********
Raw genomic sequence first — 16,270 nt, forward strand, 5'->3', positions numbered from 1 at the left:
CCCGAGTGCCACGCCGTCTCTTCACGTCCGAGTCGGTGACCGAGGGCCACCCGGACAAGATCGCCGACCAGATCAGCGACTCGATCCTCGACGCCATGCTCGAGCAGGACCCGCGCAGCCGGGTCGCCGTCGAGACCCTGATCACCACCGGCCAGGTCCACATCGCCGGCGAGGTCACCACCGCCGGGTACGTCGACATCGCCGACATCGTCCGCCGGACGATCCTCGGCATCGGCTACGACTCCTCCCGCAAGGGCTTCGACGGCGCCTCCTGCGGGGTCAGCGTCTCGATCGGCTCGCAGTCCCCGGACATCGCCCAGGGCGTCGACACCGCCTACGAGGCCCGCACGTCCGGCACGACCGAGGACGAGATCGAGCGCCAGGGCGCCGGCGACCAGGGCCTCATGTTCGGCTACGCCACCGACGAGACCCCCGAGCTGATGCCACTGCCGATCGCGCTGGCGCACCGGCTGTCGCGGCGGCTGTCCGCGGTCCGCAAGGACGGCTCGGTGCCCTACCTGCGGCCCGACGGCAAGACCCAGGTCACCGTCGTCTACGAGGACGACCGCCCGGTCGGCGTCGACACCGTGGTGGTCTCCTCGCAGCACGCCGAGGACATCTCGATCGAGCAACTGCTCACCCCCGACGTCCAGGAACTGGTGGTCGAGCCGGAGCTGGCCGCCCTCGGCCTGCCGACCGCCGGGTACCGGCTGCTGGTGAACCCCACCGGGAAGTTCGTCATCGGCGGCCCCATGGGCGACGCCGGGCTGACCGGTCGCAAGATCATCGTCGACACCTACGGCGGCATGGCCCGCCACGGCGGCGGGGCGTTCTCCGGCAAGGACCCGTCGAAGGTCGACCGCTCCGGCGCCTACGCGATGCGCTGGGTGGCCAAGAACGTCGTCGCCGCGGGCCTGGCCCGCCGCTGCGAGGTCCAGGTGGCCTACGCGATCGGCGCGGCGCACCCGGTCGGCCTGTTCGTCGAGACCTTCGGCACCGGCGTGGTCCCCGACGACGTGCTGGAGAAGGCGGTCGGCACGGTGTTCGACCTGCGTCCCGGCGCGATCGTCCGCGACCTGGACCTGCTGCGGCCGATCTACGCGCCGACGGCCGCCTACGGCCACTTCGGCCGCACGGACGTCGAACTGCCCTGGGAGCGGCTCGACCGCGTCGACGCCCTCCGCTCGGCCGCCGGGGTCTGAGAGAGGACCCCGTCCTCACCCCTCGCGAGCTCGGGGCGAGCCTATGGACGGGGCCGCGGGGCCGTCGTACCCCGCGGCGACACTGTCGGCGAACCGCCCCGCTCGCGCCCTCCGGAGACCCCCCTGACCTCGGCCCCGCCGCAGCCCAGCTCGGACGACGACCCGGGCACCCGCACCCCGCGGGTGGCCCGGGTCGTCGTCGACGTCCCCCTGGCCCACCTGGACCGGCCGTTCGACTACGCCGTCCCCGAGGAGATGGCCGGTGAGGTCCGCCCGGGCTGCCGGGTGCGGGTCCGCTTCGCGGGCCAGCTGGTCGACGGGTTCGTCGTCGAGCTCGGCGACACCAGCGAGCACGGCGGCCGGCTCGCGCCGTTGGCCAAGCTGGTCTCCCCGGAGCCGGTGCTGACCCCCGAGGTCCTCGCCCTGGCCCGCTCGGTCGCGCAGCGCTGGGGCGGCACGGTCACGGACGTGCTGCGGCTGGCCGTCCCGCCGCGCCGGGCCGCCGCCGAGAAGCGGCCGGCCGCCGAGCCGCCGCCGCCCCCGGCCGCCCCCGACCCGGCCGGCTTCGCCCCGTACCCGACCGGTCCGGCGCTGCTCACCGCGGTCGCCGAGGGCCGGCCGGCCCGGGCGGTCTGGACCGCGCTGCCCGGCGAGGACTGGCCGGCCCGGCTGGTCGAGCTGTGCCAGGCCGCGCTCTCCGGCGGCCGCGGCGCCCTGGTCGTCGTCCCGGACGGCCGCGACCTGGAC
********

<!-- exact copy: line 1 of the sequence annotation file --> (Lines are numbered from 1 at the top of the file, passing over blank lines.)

Raw genomic sequence first — 16,270 nt, forward strand, 5'->3', positions numbered from 1 at the left: